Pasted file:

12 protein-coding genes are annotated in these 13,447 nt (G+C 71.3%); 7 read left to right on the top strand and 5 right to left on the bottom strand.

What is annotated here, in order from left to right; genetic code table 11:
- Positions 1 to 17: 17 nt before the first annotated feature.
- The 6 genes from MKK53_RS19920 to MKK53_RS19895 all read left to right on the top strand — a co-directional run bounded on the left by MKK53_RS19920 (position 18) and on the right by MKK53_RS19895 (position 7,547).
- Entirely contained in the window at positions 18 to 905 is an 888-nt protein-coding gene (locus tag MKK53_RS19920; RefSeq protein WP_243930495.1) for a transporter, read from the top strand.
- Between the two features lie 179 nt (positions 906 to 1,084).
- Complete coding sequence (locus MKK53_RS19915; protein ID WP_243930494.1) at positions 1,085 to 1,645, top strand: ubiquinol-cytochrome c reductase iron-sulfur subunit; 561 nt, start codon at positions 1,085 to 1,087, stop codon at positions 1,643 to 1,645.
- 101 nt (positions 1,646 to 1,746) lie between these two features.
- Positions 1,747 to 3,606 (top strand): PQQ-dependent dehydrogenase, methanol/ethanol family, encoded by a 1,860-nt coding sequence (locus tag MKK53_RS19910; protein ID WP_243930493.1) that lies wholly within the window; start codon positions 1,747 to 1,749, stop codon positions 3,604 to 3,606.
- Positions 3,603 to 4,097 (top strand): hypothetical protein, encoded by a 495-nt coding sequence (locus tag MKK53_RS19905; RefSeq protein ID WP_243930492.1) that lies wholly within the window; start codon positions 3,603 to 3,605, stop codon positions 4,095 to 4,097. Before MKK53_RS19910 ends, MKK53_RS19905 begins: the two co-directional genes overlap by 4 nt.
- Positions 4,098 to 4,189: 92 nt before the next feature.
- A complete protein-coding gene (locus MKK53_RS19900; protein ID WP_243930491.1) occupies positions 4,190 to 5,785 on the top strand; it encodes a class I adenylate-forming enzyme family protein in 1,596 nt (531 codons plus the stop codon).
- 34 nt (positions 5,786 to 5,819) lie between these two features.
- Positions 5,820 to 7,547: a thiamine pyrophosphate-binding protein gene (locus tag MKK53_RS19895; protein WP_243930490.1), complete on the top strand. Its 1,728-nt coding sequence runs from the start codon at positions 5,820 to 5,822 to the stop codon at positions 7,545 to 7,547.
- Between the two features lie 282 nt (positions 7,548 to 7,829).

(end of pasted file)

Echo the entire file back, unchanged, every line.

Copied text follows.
12 protein-coding genes are annotated in these 13,447 nt (G+C 71.3%); 7 read left to right on the top strand and 5 right to left on the bottom strand.

What is annotated here, in order from left to right; genetic code table 11:
- Positions 1 to 17: 17 nt before the first annotated feature.
- The 6 genes from MKK53_RS19920 to MKK53_RS19895 all read left to right on the top strand — a co-directional run bounded on the left by MKK53_RS19920 (position 18) and on the right by MKK53_RS19895 (position 7,547).
- Entirely contained in the window at positions 18 to 905 is an 888-nt protein-coding gene (locus tag MKK53_RS19920; RefSeq protein WP_243930495.1) for a transporter, read from the top strand.
- Between the two features lie 179 nt (positions 906 to 1,084).
- Complete coding sequence (locus MKK53_RS19915; protein ID WP_243930494.1) at positions 1,085 to 1,645, top strand: ubiquinol-cytochrome c reductase iron-sulfur subunit; 561 nt, start codon at positions 1,085 to 1,087, stop codon at positions 1,643 to 1,645.
- 101 nt (positions 1,646 to 1,746) lie between these two features.
- Positions 1,747 to 3,606 (top strand): PQQ-dependent dehydrogenase, methanol/ethanol family, encoded by a 1,860-nt coding sequence (locus tag MKK53_RS19910; protein ID WP_243930493.1) that lies wholly within the window; start codon positions 1,747 to 1,749, stop codon positions 3,604 to 3,606.
- Positions 3,603 to 4,097 (top strand): hypothetical protein, encoded by a 495-nt coding sequence (locus tag MKK53_RS19905; RefSeq protein ID WP_243930492.1) that lies wholly within the window; start codon positions 3,603 to 3,605, stop codon positions 4,095 to 4,097. Before MKK53_RS19910 ends, MKK53_RS19905 begins: the two co-directional genes overlap by 4 nt.
- Positions 4,098 to 4,189: 92 nt before the next feature.
- A complete protein-coding gene (locus MKK53_RS19900; protein ID WP_243930491.1) occupies positions 4,190 to 5,785 on the top strand; it encodes a class I adenylate-forming enzyme family protein in 1,596 nt (531 codons plus the stop codon).
- 34 nt (positions 5,786 to 5,819) lie between these two features.
- Positions 5,820 to 7,547: a thiamine pyrophosphate-binding protein gene (locus tag MKK53_RS19895; protein WP_243930490.1), complete on the top strand. Its 1,728-nt coding sequence runs from the start codon at positions 5,820 to 5,822 to the stop codon at positions 7,545 to 7,547.
- Between the two features lie 282 nt (positions 7,548 to 7,829).